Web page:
So now the question is what are the standard computer motherboard parts that are present in the machines in use today. Knowing the basics of these parts will help you solve many computer motherboard problems that may arise from time to time, and also if you have to build a computer. The layout and the manner in which the computer motherboard parts are placed is known as the form factor. The shape of the case of the computer is also decided by the form factor. To standardize the manner in which computers are assembled across the world, there are certain fixed models for deciding the form factor. Given below is a list that will throw light on what all functions the parts of a motherboard performs.
Peripheral Component Interconnect (PCI) slot
Normally, the number of PCI slots on the motherboard could be anywhere between 1 and 6. The peripherals like graphics cards, sound cards, ethernet cards, modems and DVD recorders are attached here, and the slots are 32 bit slots.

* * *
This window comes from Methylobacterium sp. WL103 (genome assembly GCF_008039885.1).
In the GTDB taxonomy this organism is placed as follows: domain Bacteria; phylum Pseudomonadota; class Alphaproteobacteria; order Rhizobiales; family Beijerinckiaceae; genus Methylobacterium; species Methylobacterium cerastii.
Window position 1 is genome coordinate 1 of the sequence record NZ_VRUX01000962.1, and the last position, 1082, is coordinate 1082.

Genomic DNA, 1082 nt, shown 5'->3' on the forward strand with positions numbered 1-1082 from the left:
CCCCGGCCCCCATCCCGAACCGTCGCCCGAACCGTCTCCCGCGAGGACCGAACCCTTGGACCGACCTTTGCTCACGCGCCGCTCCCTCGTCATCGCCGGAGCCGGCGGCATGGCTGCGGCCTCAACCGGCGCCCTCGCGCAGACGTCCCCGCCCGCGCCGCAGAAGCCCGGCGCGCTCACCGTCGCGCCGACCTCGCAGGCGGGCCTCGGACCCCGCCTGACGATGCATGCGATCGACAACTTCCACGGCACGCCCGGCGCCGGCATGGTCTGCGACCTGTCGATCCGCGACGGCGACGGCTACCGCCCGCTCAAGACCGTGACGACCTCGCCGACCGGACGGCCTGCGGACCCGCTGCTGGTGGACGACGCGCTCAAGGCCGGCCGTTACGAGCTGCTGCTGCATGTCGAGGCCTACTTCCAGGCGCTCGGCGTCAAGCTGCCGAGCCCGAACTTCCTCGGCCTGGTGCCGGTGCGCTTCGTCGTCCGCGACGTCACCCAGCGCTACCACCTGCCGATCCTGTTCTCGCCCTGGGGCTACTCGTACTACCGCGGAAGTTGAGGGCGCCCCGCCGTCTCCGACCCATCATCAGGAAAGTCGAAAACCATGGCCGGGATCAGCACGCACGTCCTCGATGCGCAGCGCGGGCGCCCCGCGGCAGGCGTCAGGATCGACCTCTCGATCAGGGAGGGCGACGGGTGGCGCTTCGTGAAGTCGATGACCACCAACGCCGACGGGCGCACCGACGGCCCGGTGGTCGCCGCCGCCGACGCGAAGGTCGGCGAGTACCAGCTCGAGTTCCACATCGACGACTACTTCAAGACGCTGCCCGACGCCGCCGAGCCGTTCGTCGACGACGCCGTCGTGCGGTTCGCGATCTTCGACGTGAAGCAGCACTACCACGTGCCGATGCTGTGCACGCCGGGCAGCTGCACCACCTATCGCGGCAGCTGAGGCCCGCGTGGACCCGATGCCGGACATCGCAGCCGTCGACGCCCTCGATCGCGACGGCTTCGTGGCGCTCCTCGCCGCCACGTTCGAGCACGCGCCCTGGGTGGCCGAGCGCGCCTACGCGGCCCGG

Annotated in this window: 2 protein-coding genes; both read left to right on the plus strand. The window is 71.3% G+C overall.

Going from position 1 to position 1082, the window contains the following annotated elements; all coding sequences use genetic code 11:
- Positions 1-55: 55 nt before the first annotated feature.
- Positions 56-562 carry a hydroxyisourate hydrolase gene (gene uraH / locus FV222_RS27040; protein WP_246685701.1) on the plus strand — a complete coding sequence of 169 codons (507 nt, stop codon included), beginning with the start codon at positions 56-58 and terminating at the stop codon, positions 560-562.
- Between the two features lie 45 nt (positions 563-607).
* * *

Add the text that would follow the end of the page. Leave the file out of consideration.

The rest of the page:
Central Processing Unit (CPU) socket
This socket is the home for your computer's processor. There are 2 types of sockets that are commonly used by the major processors (Intel and AMD), these are Pin Grid Array (PGA) and the Land Grid Array (LGA).
Motherboard Battery Compartment
When you shut your system down, your data is stored in a battery on the motherboard. This computer motherboard battery is placed inside the battery compartment that is present on the surface of your motherboard.
RAM slots (DIMM and SIMM)
These are the slots that hold the RAM chips of your computer. They are usually of two types - DIMM (Double Inline Memory Module) and SIMM (Single Inline Memory Module). Memory chips of different sizes can be attached here.
Power Connector